- Sesame *** | Synergy similar to Lined Pockets, but weaker; couldn’t activate 6- counter Sesame in one turn, only 5-; sometimes uneven number of coins is a problem when lacking proper, 1-coin spender.
- Oxenfurt Guard ** | OtB has exceptional synergy with this bronze spender; at 0 initial coins each OtB charge is worth 4 points; 16 in total.
- Off The Books Vice – Compared with its Lined Pockets counterpart, OtB Vice loses less coins when using Shady Vendors for Open, Sesame! and generally has better peak performance, but sometimes would suffer from lower flexibility.
- Off The Books Devotion Gregory – Many decent Tribute cards are Firesworn: Jacques, Keeper of the Flame, Cleric Of The Flaming Rose. OtB Firesworn deck is more flexible than Congregate Devo builds; it is for example possible to play Moreelse as a tall punish and generate enough coins at demand.
Congregate is a mix of ‘pointslam’ and synergistic leader ability (6 raw points + 3 coins).
- Firesworn *** | Congregate provides 3 Firesworn Zealots for archetype associated cards (Procession of Penance, Excommuncation, Saint Gregory…)
- Swarm *** | The Swarm aspect of Congregate is rather irrelevant outside Firesworn payoff cards, like Saint Gregory, Keeper of the Flame, Dies Irae, Sacred Flame… These cards are generally better with Congregate than the classical swarm counterparts (Bone Talisman, Yennefer of Vengerberg…).
- Whoreson Senior *** | Congregate conveniently provides both tokens and coins for immediate Whoreson Senior double transform. It opens a branch of Crime Congregate decks.
- Spawn ** | Zealots spawned by Congregate trigger engines like Fallen Knight or Firesworn Scribe.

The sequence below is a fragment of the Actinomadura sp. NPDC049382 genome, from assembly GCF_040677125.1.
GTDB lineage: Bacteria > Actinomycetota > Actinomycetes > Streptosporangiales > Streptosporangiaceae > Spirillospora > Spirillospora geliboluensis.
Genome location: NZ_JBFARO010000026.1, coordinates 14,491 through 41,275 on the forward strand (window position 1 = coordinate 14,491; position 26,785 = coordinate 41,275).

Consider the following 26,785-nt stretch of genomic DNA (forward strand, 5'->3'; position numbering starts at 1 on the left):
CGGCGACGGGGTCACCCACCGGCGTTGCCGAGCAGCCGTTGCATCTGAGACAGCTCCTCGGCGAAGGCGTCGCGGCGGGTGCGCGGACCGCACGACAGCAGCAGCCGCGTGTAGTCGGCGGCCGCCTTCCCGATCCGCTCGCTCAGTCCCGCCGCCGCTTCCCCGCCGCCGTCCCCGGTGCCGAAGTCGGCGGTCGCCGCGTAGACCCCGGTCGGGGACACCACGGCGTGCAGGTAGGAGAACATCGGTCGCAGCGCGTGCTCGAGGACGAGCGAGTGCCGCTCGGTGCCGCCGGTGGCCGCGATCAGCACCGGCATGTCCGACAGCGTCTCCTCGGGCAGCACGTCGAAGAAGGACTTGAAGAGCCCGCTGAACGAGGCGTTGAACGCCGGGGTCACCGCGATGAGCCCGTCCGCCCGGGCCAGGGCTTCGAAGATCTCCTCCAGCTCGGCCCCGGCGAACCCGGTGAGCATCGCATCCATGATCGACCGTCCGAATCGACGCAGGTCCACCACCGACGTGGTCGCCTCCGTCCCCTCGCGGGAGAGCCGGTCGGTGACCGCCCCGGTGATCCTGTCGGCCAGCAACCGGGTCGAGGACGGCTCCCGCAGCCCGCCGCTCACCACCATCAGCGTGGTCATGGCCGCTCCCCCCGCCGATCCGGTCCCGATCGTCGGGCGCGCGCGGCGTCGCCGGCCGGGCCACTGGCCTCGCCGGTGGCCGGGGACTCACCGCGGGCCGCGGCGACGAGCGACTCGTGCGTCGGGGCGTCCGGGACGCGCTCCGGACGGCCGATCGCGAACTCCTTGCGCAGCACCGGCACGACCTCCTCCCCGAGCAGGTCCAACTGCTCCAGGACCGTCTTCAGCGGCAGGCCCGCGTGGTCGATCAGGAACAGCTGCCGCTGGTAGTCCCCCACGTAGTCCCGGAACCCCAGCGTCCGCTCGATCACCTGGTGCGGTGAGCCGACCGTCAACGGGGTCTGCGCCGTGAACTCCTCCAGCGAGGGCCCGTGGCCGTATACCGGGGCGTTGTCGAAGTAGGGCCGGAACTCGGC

Pirate’s Cove is a ‘pointslam’ + synergistic leader ability (8 raw points). Pirate’s Cove is a unique leader ability in Syndicate, because it doesn’t provide any coins. Instead two charges spawning Sea Jackal – a spender with a Hoard effect – are available.
- Free Spenders *** | Pirate’s Cove decks could play less spenders than other leaders; they may be replaced with value cards instead.
- Tidecloaks Tag *** | Sea Jackals have precious Tidecloaks tag, which supports Gangs deck. It is possible to setup Collusion, Sigi: Mastermind, Pulling The Strings and Little Bird more convenienty
- Coin Rich Decks *** | Sea Jackals hoard effect works best with decks which generate plenty of coins.
- Damnation * | Very niche application – Pirates Cove may be used to setup Jackal at power proper for Damnation in the same turn. Target usually should be even provision cost.
- Pirate’s Cove Gangs Collusion – ‘Tidecloaks Tag’. This version includes non-thematic cards which are strong in Gwent 11.11: Madam Serenity and Novigrad. Jacques, Cleaver or Hemmelfart are decent swaps. The deck also do not include Bart, who is designed to support Gangs, but lacks a tag himself and slows down Pulling The Strings or Little Birds. If you don’t want to play another devotion deck with Moreelse, feel free to swap him with Bart – deck still would be decent without direct tall punish.
- Pirate’s Cove Passiflora – Demo of ‘Free Spenders’ and ‘Coin Rich Decks’. Passiflora is not as convenient in Pirate’s Cove as in Hidden Cache, because without at least 4/3 coins at the start, follow up with Madam/Adriano is impossible. On the other hand, Sea Jackals reach huge values in this deck and help to smoothly trigger the 2nd chapter of Passiflora without losing coins.